Hydrophilic Silver Nanoparticles Induce Selective Nanochannels in Thin Film Nanocomposite Polyamide Membranes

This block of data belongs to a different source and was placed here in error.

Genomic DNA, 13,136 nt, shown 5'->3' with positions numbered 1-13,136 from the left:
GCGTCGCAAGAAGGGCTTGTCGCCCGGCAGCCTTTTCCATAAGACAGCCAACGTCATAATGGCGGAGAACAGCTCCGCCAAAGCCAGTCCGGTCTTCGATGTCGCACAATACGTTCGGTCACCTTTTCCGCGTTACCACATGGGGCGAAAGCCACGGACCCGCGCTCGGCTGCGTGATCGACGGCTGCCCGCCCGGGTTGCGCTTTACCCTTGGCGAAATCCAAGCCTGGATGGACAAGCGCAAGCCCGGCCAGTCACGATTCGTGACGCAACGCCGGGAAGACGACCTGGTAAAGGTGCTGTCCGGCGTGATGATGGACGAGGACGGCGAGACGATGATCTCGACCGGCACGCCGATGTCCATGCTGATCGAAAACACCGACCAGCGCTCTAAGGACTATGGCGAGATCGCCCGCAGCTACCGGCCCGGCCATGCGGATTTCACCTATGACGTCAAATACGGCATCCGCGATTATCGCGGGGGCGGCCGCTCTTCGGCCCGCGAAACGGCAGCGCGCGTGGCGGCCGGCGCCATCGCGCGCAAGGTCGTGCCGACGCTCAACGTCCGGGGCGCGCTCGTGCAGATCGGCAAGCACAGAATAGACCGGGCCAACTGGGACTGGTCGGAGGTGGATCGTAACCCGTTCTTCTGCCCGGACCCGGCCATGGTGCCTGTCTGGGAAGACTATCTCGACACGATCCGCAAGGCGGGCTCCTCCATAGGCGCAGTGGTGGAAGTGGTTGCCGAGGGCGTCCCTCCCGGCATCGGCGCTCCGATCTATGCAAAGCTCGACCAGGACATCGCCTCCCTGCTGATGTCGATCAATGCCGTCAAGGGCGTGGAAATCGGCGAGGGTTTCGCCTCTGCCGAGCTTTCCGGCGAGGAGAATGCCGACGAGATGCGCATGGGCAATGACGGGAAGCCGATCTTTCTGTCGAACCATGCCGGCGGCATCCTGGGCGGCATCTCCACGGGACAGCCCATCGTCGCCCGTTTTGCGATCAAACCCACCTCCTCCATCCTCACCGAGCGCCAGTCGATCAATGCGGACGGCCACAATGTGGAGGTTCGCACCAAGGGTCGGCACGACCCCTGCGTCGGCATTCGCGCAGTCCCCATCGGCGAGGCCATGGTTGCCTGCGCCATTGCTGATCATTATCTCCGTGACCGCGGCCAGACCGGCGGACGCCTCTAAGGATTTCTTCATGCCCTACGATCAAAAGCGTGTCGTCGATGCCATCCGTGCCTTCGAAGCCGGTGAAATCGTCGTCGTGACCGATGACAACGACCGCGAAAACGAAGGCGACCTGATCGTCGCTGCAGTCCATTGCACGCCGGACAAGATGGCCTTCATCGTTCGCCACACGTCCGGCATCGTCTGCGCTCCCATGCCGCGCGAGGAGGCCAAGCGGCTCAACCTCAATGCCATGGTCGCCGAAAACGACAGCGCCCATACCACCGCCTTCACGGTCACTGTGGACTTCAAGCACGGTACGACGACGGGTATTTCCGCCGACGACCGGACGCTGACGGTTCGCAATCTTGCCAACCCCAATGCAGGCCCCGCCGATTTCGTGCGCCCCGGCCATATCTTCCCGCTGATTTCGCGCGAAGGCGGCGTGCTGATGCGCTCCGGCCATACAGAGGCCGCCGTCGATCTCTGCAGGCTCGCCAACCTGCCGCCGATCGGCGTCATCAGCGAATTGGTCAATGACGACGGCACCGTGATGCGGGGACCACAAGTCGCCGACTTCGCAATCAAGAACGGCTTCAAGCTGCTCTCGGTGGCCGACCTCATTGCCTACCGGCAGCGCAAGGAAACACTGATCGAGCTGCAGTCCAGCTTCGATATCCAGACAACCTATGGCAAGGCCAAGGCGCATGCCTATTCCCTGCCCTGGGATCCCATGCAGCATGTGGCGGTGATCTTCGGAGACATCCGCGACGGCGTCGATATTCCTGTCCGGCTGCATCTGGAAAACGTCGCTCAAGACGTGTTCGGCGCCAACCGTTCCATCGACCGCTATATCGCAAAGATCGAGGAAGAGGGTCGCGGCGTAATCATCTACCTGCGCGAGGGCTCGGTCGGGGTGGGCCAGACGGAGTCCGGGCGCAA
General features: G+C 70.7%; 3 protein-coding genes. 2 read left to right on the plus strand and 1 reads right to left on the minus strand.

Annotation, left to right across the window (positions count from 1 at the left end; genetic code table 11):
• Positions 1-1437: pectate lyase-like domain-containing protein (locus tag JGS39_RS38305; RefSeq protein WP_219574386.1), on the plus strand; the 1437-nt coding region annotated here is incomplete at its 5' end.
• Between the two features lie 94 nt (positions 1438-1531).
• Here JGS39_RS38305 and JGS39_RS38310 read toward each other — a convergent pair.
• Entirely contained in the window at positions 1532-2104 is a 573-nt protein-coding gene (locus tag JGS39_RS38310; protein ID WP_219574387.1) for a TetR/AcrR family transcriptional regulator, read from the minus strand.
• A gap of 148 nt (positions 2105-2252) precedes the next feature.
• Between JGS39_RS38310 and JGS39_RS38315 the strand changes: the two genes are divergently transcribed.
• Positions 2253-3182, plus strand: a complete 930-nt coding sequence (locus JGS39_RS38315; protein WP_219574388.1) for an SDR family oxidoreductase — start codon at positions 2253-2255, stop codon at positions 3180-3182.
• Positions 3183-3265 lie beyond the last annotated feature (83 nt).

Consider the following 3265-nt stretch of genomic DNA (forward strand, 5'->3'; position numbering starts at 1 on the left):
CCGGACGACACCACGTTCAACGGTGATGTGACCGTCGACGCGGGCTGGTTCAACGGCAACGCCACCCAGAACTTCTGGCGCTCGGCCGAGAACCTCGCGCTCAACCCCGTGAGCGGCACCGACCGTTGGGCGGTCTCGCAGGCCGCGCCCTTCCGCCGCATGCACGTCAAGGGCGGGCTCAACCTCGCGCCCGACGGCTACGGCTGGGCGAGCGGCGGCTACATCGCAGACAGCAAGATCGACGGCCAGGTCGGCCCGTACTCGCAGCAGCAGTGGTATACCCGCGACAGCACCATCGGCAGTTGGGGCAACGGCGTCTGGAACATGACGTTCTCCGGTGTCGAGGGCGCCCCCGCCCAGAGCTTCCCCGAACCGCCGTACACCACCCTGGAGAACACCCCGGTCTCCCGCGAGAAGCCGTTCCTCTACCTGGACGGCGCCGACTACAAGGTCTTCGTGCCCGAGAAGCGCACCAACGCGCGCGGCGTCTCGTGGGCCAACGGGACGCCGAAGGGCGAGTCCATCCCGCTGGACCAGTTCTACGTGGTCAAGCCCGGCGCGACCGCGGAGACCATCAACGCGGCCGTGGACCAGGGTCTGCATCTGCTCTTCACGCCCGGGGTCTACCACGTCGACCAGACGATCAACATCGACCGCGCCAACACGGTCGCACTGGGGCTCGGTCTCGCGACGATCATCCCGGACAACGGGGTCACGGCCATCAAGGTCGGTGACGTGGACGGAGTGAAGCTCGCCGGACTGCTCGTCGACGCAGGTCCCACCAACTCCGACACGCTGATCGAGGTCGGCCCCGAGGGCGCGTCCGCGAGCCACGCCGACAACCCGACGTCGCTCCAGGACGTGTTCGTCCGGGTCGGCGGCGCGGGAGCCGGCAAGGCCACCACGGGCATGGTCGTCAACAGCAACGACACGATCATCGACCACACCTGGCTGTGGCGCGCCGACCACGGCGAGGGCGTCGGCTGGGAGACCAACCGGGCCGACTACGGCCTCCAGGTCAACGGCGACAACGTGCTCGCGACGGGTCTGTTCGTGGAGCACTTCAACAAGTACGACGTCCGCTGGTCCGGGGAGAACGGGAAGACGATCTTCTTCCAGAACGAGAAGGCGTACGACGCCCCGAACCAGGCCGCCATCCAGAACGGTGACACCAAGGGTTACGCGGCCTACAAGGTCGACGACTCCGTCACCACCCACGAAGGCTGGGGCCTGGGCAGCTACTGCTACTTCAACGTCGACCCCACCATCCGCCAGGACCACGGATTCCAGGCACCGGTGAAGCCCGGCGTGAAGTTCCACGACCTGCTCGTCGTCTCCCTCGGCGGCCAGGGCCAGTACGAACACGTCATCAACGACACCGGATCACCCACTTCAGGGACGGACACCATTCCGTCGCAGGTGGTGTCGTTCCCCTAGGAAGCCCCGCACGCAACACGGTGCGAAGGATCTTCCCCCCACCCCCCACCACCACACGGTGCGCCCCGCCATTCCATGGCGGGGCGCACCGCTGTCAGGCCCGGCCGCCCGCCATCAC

Thin-film nanocomposite (TFN) membranes have been widely studied over the past decade for their desalination applications. For some cases, the incorporation of nonporous hydrophilic nanofillers has been reported to greatly enhance membrane separation performance, yet the underlying mechanism is poorly understood. The current study systematically investigates TFN membranes incorporated with silver nanoparticles (AgNPs). For the first time, we reveal the formation of nanochannels of approximately 2.5 nm in size around the AgNPs, which can be attributed to the hydrolysis of trimesoyl chloride monomers and thus the termination of interfacial polymerization by the water layer around each hydrophilic nanoparticle. These nanochannels nearly tripled the membrane water permeability for the optimal membrane. In addition, this membrane showed increased rejection against NaCl, boron, and a set of small-molecular organic compounds (e.g., propylparaben, norfloxacin, and ofloxacin), thanks to its combined effects of improved size exclusion, enhanced Donnan exclusion, and suppressed hydrophobic interaction. Our work provides fundamental insights into the formation and transport mechanisms involved in solid-filler incorporated TFN membranes. Future studies should take advantage of this spontaneous nanochannel formation in the design of TFN to overcome the classical membrane permeability–selectivity trade-off.